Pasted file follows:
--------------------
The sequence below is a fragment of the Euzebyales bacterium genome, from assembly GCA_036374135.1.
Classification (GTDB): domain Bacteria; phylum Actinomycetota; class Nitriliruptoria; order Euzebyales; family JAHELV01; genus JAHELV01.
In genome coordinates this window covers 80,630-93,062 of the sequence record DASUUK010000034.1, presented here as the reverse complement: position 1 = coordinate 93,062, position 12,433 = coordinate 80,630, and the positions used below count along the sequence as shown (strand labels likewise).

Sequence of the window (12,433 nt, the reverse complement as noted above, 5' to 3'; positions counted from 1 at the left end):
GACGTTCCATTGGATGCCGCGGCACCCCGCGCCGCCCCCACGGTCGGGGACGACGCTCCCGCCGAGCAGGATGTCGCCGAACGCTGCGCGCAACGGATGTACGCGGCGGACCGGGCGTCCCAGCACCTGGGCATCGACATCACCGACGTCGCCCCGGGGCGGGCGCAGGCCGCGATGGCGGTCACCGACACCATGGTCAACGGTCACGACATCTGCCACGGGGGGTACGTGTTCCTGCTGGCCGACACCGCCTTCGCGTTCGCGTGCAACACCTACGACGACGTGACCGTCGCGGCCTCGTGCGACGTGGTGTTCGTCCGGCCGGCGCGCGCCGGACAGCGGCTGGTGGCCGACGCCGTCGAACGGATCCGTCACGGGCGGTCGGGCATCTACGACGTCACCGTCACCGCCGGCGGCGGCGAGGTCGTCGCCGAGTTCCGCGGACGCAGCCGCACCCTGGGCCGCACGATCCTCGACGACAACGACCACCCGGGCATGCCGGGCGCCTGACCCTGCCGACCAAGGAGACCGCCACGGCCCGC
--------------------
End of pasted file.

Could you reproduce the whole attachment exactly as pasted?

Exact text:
The sequence below is a fragment of the Euzebyales bacterium genome, from assembly GCA_036374135.1.
Classification (GTDB): domain Bacteria; phylum Actinomycetota; class Nitriliruptoria; order Euzebyales; family JAHELV01; genus JAHELV01.
In genome coordinates this window covers 80,630-93,062 of the sequence record DASUUK010000034.1, presented here as the reverse complement: position 1 = coordinate 93,062, position 12,433 = coordinate 80,630, and the positions used below count along the sequence as shown (strand labels likewise).

Sequence of the window (12,433 nt, the reverse complement as noted above, 5' to 3'; positions counted from 1 at the left end):
GACGTTCCATTGGATGCCGCGGCACCCCGCGCCGCCCCCACGGTCGGGGACGACGCTCCCGCCGAGCAGGATGTCGCCGAACGCTGCGCGCAACGGATGTACGCGGCGGACCGGGCGTCCCAGCACCTGGGCATCGACATCACCGACGTCGCCCCGGGGCGGGCGCAGGCCGCGATGGCGGTCACCGACACCATGGTCAACGGTCACGACATCTGCCACGGGGGGTACGTGTTCCTGCTGGCCGACACCGCCTTCGCGTTCGCGTGCAACACCTACGACGACGTGACCGTCGCGGCCTCGTGCGACGTGGTGTTCGTCCGGCCGGCGCGCGCCGGACAGCGGCTGGTGGCCGACGCCGTCGAACGGATCCGTCACGGGCGGTCGGGCATCTACGACGTCACCGTCACCGCCGGCGGCGGCGAGGTCGTCGCCGAGTTCCGCGGACGCAGCCGCACCCTGGGCCGCACGATCCTCGACGACAACGACCACCCGGGCATGCCGGGCGCCTGACCCTGCCGACCAAGGAGACCGCCACGGCCCGC